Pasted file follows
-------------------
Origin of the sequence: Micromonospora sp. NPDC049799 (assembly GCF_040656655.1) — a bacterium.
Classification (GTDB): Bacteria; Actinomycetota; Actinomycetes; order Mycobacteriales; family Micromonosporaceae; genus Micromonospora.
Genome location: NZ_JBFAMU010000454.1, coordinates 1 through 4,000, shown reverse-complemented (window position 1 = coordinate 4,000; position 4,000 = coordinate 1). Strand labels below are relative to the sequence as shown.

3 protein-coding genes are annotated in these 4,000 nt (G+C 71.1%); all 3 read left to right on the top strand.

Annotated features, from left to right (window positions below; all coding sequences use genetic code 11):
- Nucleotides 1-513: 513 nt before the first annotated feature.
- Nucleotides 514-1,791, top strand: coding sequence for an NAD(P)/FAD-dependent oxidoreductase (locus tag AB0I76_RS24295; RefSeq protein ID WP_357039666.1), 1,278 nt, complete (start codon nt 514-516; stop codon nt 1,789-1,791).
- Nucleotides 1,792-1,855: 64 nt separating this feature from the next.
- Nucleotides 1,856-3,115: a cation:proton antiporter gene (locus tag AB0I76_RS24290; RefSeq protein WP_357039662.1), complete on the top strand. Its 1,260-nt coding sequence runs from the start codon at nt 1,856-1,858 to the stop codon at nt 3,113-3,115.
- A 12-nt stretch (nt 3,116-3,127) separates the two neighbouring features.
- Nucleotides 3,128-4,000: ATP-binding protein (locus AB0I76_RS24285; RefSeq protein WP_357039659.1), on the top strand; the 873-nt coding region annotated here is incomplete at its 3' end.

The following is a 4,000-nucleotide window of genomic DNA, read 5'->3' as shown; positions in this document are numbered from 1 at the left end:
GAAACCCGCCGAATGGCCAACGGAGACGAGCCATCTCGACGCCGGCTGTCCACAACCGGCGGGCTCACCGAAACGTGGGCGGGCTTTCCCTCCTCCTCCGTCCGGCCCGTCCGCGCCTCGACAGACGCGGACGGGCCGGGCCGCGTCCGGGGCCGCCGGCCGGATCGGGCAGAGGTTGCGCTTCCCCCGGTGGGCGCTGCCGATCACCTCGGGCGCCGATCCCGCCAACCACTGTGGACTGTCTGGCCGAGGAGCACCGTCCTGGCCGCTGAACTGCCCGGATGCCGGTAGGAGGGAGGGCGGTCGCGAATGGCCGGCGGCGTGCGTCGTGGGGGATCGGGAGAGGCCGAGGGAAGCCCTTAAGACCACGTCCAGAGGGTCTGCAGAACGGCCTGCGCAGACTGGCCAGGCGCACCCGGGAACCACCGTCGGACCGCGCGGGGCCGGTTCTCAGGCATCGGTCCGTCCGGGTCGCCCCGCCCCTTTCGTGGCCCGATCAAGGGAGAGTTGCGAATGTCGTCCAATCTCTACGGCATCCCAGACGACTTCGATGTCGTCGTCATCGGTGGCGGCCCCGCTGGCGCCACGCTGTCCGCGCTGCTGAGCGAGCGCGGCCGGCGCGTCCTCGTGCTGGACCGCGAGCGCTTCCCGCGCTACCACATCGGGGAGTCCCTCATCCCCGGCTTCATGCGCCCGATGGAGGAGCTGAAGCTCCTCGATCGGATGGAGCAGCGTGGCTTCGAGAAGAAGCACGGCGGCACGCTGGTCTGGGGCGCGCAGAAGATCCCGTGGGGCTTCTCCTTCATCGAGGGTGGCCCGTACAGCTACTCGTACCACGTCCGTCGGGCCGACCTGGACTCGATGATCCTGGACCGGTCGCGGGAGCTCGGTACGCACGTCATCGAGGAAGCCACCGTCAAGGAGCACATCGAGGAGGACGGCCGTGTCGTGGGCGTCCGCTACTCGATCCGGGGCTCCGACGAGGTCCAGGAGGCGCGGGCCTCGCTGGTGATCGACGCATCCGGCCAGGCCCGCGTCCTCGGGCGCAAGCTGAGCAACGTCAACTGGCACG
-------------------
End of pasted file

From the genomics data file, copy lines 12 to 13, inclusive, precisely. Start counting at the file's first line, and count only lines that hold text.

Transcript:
The following is a 4,000-nucleotide window of genomic DNA, read 5'->3' as shown; positions in this document are numbered from 1 at the left end:
GAAACCCGCCGAATGGCCAACGGAGACGAGCCATCTCGACGCCGGCTGTCCACAACCGGCGGGCTCACCGAAACGTGGGCGGGCTTTCCCTCCTCCTCCGTCCGGCCCGTCCGCGCCTCGACAGACGCGGACGGGCCGGGCCGCGTCCGGGGCCGCCGGCCGGATCGGGCAGAGGTTGCGCTTCCCCCGGTGGGCGCTGCCGATCACCTCGGGCGCCGATCCCGCCAACCACTGTGGACTGTCTGGCCGAGGAGCACCGTCCTGGCCGCTGAACTGCCCGGATGCCGGTAGGAGGGAGGGCGGTCGCGAATGGCCGGCGGCGTGCGTCGTGGGGGATCGGGAGAGGCCGAGGGAAGCCCTTAAGACCACGTCCAGAGGGTCTGCAGAACGGCCTGCGCAGACTGGCCAGGCGCACCCGGGAACCACCGTCGGACCGCGCGGGGCCGGTTCTCAGGCATCGGTCCGTCCGGGTCGCCCCGCCCCTTTCGTGGCCCGATCAAGGGAGAGTTGCGAATGTCGTCCAATCTCTACGGCATCCCAGACGACTTCGATGTCGTCGTCATCGGTGGCGGCCCCGCTGGCGCCACGCTGTCCGCGCTGCTGAGCGAGCGCGGCCGGCGCGTCCTCGTGCTGGACCGCGAGCGCTTCCCGCGCTACCACATCGGGGAGTCCCTCATCCCCGGCTTCATGCGCCCGATGGAGGAGCTGAAGCTCCTCGATCGGATGGAGCAGCGTGGCTTCGAGAAGAAGCACGGCGGCACGCTGGTCTGGGGCGCGCAGAAGATCCCGTGGGGCTTCTCCTTCATCGAGGGTGGCCCGTACAGCTACTCGTACCACGTCCGTCGGGCCGACCTGGACTCGATGATCCTGGACCGGTCGCGGGAGCTCGGTACGCACGTCATCGAGGAAGCCACCGTCAAGGAGCACATCGAGGAGGACGGCCGTGTCGTGGGCGTCCGCTACTCGATCCGGGGCTCCGACGAGGTCCAGGAGGCGCGGGCCTCGCTGGTGATCGACGCATCCGGCCAGGCCCGCGTCCTCGGGCGCAAGCTGAGCAACGTCAACTGGCACG